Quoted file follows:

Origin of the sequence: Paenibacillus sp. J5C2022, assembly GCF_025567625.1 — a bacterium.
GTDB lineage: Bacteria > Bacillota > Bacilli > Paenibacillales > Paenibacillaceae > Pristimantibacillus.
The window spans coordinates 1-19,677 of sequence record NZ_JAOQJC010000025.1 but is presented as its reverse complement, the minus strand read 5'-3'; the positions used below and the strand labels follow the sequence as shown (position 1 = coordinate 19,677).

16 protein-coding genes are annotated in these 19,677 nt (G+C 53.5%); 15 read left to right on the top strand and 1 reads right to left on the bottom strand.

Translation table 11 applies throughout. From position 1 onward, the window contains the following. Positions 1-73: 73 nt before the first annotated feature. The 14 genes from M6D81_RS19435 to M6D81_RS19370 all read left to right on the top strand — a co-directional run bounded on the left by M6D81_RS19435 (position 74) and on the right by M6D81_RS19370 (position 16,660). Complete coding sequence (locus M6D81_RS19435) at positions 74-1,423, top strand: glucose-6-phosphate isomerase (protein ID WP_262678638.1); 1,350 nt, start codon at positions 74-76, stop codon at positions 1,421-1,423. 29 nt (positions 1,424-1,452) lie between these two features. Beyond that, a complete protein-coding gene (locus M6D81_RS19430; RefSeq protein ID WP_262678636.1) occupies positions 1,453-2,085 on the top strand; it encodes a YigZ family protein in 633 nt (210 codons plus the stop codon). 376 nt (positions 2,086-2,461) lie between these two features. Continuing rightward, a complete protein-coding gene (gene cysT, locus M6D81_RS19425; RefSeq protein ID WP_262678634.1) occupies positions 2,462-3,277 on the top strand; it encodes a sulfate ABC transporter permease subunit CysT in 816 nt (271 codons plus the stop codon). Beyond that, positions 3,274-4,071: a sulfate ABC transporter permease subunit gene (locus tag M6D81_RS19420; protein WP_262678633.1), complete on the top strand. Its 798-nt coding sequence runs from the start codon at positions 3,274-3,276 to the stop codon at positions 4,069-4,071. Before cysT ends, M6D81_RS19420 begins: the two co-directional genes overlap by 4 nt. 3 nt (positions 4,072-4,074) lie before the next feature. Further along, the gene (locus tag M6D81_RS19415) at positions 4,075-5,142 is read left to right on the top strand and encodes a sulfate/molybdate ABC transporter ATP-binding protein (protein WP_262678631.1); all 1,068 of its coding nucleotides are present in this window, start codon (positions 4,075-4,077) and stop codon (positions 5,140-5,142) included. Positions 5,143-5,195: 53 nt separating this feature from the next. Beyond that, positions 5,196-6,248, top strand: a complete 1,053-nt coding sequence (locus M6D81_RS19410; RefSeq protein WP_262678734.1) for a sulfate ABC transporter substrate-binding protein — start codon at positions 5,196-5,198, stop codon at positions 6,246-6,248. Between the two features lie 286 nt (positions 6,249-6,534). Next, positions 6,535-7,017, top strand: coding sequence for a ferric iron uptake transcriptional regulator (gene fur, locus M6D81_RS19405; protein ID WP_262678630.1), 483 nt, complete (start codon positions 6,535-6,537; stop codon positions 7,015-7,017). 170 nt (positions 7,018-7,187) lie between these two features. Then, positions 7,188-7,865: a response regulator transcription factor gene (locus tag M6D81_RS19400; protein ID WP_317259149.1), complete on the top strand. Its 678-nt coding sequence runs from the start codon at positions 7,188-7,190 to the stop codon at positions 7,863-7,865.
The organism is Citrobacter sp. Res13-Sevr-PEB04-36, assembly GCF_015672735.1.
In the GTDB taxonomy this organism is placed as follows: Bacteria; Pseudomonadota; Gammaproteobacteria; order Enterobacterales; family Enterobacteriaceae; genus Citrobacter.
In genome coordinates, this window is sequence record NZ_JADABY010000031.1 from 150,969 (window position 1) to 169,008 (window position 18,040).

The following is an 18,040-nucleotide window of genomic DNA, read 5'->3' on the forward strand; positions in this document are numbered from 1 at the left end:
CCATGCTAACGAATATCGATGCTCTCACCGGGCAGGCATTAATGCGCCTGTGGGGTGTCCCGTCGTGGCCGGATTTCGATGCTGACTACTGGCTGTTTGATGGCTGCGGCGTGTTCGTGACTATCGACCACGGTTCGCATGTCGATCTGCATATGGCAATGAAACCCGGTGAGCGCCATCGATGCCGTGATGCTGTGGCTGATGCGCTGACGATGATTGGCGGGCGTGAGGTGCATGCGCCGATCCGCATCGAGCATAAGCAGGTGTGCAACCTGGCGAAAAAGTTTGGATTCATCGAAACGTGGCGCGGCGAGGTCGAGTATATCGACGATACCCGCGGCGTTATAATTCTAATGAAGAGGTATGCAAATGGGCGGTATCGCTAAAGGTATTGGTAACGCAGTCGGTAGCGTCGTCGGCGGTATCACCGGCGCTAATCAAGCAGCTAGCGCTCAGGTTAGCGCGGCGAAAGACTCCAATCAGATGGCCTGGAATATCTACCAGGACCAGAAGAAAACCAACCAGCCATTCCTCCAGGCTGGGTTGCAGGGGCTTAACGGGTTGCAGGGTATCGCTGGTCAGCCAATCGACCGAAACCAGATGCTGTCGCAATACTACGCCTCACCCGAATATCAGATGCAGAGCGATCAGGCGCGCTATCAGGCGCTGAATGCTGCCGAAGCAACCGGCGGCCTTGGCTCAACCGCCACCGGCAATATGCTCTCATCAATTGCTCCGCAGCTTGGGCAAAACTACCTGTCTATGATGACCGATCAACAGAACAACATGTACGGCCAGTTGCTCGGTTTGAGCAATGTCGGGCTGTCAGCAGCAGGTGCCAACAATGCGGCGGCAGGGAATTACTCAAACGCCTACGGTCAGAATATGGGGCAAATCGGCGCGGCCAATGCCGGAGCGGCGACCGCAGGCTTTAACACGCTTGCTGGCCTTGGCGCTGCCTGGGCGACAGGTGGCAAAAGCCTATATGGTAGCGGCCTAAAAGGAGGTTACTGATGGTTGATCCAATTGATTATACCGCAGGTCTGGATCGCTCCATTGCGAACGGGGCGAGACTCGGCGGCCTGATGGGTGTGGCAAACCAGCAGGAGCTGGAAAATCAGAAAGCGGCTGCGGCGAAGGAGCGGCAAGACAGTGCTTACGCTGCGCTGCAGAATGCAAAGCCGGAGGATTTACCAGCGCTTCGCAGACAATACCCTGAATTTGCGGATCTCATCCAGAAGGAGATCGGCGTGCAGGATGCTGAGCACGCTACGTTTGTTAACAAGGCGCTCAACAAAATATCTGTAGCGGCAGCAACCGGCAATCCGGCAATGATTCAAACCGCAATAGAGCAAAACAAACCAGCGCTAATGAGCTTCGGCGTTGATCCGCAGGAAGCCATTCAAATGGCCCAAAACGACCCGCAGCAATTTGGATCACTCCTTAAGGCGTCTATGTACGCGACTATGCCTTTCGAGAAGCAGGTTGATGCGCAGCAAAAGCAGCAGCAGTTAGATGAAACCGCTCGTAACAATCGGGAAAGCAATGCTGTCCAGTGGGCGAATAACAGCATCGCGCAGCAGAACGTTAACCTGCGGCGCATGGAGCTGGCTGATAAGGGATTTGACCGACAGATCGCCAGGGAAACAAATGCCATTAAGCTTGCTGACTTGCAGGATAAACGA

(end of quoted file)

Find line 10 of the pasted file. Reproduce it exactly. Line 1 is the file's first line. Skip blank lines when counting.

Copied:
CCATGCTAACGAATATCGATGCTCTCACCGGGCAGGCATTAATGCGCCTGTGGGGTGTCCCGTCGTGGCCGGATTTCGATGCTGACTACTGGCTGTTTGATGGCTGCGGCGTGTTCGTGACTATCGACCACGGTTCGCATGTCGATCTGCATATGGCAATGAAACCCGGTGAGCGCCATCGATGCCGTGATGCTGTGGCTGATGCGCTGACGATGATTGGCGGGCGTGAGGTGCATGCGCCGATCCGCATCGAGCATAAGCAGGTGTGCAACCTGGCGAAAAAGTTTGGATTCATCGAAACGTGGCGCGGCGAGGTCGAGTATATCGACGATACCCGCGGCGTTATAATTCTAATGAAGAGGTATGCAAATGGGCGGTATCGCTAAAGGTATTGGTAACGCAGTCGGTAGCGTCGTCGGCGGTATCACCGGCGCTAATCAAGCAGCTAGCGCTCAGGTTAGCGCGGCGAAAGACTCCAATCAGATGGCCTGGAATATCTACCAGGACCAGAAGAAAACCAACCAGCCATTCCTCCAGGCTGGGTTGCAGGGGCTTAACGGGTTGCAGGGTATCGCTGGTCAGCCAATCGACCGAAACCAGATGCTGTCGCAATACTACGCCTCACCCGAATATCAGATGCAGAGCGATCAGGCGCGCTATCAGGCGCTGAATGCTGCCGAAGCAACCGGCGGCCTTGGCTCAACCGCCACCGGCAATATGCTCTCATCAATTGCTCCGCAGCTTGGGCAAAACTACCTGTCTATGATGACCGATCAACAGAACAACATGTACGGCCAGTTGCTCGGTTTGAGCAATGTCGGGCTGTCAGCAGCAGGTGCCAACAATGCGGCGGCAGGGAATTACTCAAACGCCTACGGTCAGAATATGGGGCAAATCGGCGCGGCCAATGCCGGAGCGGCGACCGCAGGCTTTAACACGCTTGCTGGCCTTGGCGCTGCCTGGGCGACAGGTGGCAAAAGCCTATATGGTAGCGGCCTAAAAGGAGGTTACTGATGGTTGATCCAATTGATTATACCGCAGGTCTGGATCGCTCCATTGCGAACGGGGCGAGACTCGGCGGCCTGATGGGTGTGGCAAACCAGCAGGAGCTGGAAAATCAGAAAGCGGCTGCGGCGAAGGAGCGGCAAGACAGTGCTTACGCTGCGCTGCAGAATGCAAAGCCGGAGGATTTACCAGCGCTTCGCAGACAATACCCTGAATTTGCGGATCTCATCCAGAAGGAGATCGGCGTGCAGGATGCTGAGCACGCTACGTTTGTTAACAAGGCGCTCAACAAAATATCTGTAGCGGCAGCAACCGGCAATCCGGCAATGATTCAAACCGCAATAGAGCAAAACAAACCAGCGCTAATGAGCTTCGGCGTTGATCCGCAGGAAGCCATTCAAATGGCCCAAAACGACCCGCAGCAATTTGGATCACTCCTTAAGGCGTCTATGTACGCGACTATGCCTTTCGAGAAGCAGGTTGATGCGCAGCAAAAGCAGCAGCAGTTAGATGAAACCGCTCGTAACAATCGGGAAAGCAATGCTGTCCAGTGGGCGAATAACAGCATCGCGCAGCAGAACGTTAACCTGCGGCGCATGGAGCTGGCTGATAAGGGATTTGACCGACAGATCGCCAGGGAAACAAATGCCATTAAGCTTGCTGACTTGCAGGATAAACGA